The political and environmental worlds are up in arms over the decision by President Donald Trump to withdraw the United States from the Paris Climate Agreement. As someone with literally no understanding of environmental science or climate change, I’ll leave it to others to ruminate on the environmental implications of the withdrawal (I’d recommend the symposium Josh Busby has put together over at Duck of Minerva here as a nice starting place). However, given that the agreement was non-binding and that the US was planning on partially meeting its commitments through the production, but likely not the sale, of low-emission vehicles, the immediate effect of withdrawal is likely to hurt the US’s role as global leader more than it will damage the environment.
But there is a potential silver lining in the clouds surrounding Paris, a silver lining that is already becoming visible. Immediately after the announcement, states, cities, and private citizens began stepping up to soften the blow of the US leaving the agreement. Washington, California, and New York have created an alliance designed to help individual states produce the emission reductions that President Obama had committed the US to in the Paris agreement. Several American cities, including New York City, Los Angeles, and Salt Lake City, are submitting a proposal to the UN that their emission reductions be taken into account as part of the Paris agreement. Former mayor of NYC, Michael Bloomberg, has pledged $15 million to replace the money that the US would have contributed to the operating budget of the United Nations Framework Convention on Climate Change.
These kind of decentralized, grass roots approaches may very well be better suited to addressing the problem of climate change than a top-down process led by the federal government and driven by multi-party international agreements. International environmental issues are notoriously ill-suited to global, collective solutions or even nationalized ones. There are too many sovereign states with conflicting interests that overlap with their economic health and national security to get functional binding agreements, which is why the first attempt, the Kyoto Protocol, failed. It’s also why the Paris agreement was not legally binding–that was the only way to get nearly every country on board. States and national-level politicians are hesitant to make binding agreements that will limit their economic health in the short-run for long-term benefits for which they won’t reap any electoral benefit. Experimentation in the laboratories of multiple states and cities might be more likely to develop scientific breakthroughs. And the outrage and attention stirred up by such a flagrant rejection of global norms and environmental sensibility, combined with the general anti-Trump sentiment, might just keep today’s reactions going strong into the future, producing a stronger environmental movement and better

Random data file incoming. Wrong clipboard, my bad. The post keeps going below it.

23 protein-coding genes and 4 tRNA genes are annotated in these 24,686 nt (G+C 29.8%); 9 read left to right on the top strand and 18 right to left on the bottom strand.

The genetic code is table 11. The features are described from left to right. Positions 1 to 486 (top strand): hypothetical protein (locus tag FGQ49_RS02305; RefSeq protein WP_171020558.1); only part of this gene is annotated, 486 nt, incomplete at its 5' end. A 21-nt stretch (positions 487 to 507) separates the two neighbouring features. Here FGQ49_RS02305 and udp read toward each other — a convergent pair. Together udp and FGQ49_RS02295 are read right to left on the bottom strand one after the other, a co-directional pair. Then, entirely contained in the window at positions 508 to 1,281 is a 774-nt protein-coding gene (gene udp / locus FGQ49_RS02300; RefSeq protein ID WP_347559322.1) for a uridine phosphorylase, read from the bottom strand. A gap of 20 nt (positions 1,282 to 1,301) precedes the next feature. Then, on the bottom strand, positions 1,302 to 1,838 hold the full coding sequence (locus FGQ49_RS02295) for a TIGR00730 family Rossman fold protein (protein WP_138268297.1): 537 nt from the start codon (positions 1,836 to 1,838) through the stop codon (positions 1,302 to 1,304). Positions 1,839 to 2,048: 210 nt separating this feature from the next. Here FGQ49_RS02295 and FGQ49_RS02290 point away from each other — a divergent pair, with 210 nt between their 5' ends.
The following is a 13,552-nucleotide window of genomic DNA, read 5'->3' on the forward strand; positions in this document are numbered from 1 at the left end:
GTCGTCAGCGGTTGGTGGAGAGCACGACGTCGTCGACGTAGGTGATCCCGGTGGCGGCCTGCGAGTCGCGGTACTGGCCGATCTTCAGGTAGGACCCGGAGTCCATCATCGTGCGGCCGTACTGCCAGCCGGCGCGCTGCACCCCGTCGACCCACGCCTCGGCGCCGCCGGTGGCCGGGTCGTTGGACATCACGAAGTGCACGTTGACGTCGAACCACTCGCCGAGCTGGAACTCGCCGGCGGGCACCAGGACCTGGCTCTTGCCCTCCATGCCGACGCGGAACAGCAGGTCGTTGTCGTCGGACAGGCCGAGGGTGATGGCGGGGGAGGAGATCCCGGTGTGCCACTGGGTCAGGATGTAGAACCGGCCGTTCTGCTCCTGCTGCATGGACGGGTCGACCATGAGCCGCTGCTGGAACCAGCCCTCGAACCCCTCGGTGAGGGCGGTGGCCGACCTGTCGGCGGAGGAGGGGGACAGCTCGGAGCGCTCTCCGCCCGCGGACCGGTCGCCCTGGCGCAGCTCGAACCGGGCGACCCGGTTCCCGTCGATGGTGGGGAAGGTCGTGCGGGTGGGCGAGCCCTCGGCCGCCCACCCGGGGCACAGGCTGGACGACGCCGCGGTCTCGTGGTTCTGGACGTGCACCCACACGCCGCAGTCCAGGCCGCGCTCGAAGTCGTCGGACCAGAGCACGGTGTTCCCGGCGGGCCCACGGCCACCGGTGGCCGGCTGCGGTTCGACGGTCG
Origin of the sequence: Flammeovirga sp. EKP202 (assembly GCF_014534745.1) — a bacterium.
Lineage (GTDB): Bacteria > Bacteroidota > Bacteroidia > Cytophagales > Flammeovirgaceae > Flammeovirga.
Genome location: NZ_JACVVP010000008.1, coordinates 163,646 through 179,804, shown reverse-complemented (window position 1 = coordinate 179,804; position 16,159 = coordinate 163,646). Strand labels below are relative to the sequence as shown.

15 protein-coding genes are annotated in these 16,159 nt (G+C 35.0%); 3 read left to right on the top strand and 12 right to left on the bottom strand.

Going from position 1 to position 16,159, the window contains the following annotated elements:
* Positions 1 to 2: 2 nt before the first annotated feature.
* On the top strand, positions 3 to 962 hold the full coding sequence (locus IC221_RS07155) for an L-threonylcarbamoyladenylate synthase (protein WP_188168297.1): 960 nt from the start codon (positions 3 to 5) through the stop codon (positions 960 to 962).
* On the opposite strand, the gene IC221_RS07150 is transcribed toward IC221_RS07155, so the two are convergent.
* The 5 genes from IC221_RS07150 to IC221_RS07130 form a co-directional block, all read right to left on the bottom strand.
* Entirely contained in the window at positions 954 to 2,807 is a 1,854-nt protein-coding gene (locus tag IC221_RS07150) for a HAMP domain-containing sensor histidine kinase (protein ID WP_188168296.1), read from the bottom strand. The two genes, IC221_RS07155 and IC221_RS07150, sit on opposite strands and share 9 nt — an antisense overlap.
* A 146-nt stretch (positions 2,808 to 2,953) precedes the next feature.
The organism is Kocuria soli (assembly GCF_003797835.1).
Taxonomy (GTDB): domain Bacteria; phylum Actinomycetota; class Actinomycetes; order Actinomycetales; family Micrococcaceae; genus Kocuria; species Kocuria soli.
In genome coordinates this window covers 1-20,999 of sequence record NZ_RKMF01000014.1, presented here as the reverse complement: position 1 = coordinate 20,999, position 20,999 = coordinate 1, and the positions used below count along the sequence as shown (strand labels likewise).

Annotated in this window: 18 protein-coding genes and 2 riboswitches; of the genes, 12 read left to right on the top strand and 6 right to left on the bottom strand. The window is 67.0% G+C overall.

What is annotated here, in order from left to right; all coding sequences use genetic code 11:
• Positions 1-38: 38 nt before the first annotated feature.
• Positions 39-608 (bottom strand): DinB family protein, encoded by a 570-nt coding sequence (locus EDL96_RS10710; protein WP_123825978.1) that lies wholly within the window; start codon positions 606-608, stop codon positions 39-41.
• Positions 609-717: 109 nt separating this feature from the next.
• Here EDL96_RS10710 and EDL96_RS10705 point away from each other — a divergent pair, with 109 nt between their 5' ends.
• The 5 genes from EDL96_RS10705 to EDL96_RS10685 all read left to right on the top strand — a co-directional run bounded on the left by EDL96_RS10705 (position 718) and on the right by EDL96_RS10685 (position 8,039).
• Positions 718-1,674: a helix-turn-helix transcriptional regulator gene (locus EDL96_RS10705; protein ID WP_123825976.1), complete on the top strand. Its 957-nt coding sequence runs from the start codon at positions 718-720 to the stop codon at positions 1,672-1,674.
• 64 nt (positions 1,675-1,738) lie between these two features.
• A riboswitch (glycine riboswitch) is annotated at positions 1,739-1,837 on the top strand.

While I’m not happy with the president’s decision to withdraw from Paris, largely for the damage it will do to America’s broader foreign policy goals–especially in the context of the other signals from Trump that the US is pulling back from its traditional role as global leader. But the silver lining may very outweigh the environmental impact of the US’s efforts.